Third-Party Claims and Auto Accident Attorneys Passaic County and Northern NJ

In the aftermath of an accident, having a New Jersey automobile accident attorney can help support the process of recovering damages.

Being involved in a car accident is a complicated matter. There are the physical and emotional tolls the collision takes on a person, and the legal and financial logistics one must navigate in its wake. In the aftermath of an accident, having a New Jersey automobile accident attorney can help support the process of recovering damages to your physical and emotional person as well as your property, all while creating space for you to focus on your own recovery.

New Jersey is a “No-Fault” state

Third Party Claims and Auto Accident Attorneys Passaic County and Northern NJ New Jersey is a “No-Fault” state. This means that when you are in a car accident, your own auto insurance carrier will be the one to whom you file an initial claim and submit medical expense receipts to, regardless of who is at fault for the accident.

All New Jersey Basic Coverage includes Property Damage Liability insurance, which your auto insurance carrier uses to covers damages to your vehicle and other physical property up to $5,000 per accident. Basic coverage also includes Personal Injury Protection (PIP), the section of your policy from which medical expenses are covered up to $15,000, or $250,000 in the case that severe or permanent brain or spinal damage is incurred in the accident.

Given the No-Fault laws in New Jersey, generally, the first step many drivers take is to file a first-degree claim, a claim with their own carrier. But then what? What if the accident wasn’t your fault? Can you recover damages from the at-fault driver in New Jersey?

What is the difference between a first-party claim and a third-party claim?

Regardless of the filing of a claim with your own auto insurance carrier, it is important to know how to file a claim with the at-fault driver’s insurance carrier, as it could mean the difference between having all of your damages recovered, and only having partial damages paid for.

When you file an auto accident claim with your own insurance carrier, it is called filing a first-party claim, as noted. A first-party claim can be filed with one’s own insurance carrier when you have collision coverage alone or comprehensive coverage (physical damage coverages) as well as Personal Injury Protection (PIP) personal damage coverage. In the case that you file a first-party claim alone, your insurance company will pay to repair your damaged vehicle, or, in the case that damages exceed the worth of your car, they will pay you up to the value of your vehicle. Additionally, they will pay up to the number of medical expenses covered per accident, generally $15,000.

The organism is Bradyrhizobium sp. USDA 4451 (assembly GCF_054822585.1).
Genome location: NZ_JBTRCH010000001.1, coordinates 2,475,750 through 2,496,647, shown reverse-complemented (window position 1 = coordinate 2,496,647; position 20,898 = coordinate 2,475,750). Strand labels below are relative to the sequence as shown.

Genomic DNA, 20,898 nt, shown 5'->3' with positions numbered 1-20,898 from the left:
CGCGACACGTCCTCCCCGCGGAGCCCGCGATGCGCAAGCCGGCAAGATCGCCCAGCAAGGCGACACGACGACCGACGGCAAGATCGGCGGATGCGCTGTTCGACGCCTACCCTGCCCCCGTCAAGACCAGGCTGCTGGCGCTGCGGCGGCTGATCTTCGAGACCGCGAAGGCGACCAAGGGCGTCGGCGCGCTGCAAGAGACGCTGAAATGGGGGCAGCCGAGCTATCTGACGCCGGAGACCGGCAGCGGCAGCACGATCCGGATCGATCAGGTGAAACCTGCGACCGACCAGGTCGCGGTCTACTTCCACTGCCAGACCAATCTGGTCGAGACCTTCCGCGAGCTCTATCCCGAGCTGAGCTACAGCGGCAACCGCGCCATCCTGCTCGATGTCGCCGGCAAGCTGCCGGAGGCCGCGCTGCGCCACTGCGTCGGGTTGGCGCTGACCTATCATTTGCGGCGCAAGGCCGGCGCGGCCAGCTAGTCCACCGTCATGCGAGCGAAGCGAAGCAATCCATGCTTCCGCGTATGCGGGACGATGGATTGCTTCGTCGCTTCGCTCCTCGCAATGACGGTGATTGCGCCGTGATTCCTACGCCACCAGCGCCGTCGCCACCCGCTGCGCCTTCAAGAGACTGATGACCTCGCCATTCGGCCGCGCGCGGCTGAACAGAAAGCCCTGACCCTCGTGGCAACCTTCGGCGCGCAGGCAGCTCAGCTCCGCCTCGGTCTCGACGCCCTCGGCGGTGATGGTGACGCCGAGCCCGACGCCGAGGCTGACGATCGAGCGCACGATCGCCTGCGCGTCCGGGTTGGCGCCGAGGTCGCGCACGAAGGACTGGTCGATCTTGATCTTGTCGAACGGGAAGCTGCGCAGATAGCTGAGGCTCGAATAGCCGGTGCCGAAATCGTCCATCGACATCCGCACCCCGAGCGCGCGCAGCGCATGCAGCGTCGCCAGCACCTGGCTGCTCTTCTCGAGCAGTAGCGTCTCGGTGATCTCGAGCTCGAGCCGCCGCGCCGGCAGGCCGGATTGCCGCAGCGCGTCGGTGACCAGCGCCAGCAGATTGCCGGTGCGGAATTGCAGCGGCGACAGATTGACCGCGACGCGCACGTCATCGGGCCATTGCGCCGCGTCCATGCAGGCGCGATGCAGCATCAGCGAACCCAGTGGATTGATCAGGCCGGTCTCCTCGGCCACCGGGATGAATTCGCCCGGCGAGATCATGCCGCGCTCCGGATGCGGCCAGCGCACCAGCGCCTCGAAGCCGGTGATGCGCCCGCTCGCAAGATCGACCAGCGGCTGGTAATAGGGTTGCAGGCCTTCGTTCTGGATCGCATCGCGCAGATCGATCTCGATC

What is the difference between a first-party claim and a third-party claim?When you file an auto accident claim with the other party’s insurance carrier, it is called filing a third-party claim. This is the kind of claim you will want to file if the other party is at fault for causing the accident. In the case of filing a third-party claim, having the support of an auto accident or personal injury lawyer is essential, because the opposing party’s insurance carrier will only pay the amount for which their client is legally responsible. Sometimes this is less than what is needed to recoup full losses due to the accident. An auto accident attorney will work to ensure that you recover the full extent of damages incurred in the accident while you focus on your own rest and recovery.

If you file a third party claim, the opposing party’s auto insurance company will investigate to learn who was legally responsible for the accident; what the physical and medical damages were directly related to the accident;  and, if their client was responsible, to what extent they were responsible. If partial fault is determined as a result of the investigation, the percentage it is found you were responsible will be withdrawn from the financial damages recovered.

If the opposing party’s auto insurance refuses to accept the claim, stating that their client was not responsible for the accident though they clearly were, you can file a claim with your own insurance carrier under Uninsured Motorist Insurance coverage, if you have this additional policy.

What happens if I am at fault for the accident?

If you were the one who caused the accident, you can only recover expenses through your own first-party claim.

At The Montanari Law Group, our experienced team of attorneys is prepared to support drivers in Paterson, Hawthorne, Wayne and across Northern New Jersey in all auto insurance, accident, and personal injury matters, including filing both first- and third-party accident claims.

Our singular approach is geared to handle all communication with our clients and opposing parties’ auto insurance carriers so they may focus on rest and recovery.

To speak with our firm today regarding your first- or third-party auto accident claim, please feel free to fill out our online form or give us a call through our Little Falls office today at 973-233-4396 for a free consultation.


To speak with one of our highly knowledgeable attorneys, contact us today at (973)-233-4396 or toll-free at (888)-877-7985. You can also complete the form below to begin your conversation. We are a personalized, boutique-style law firm that offers free initial consultations and flexible appointment options.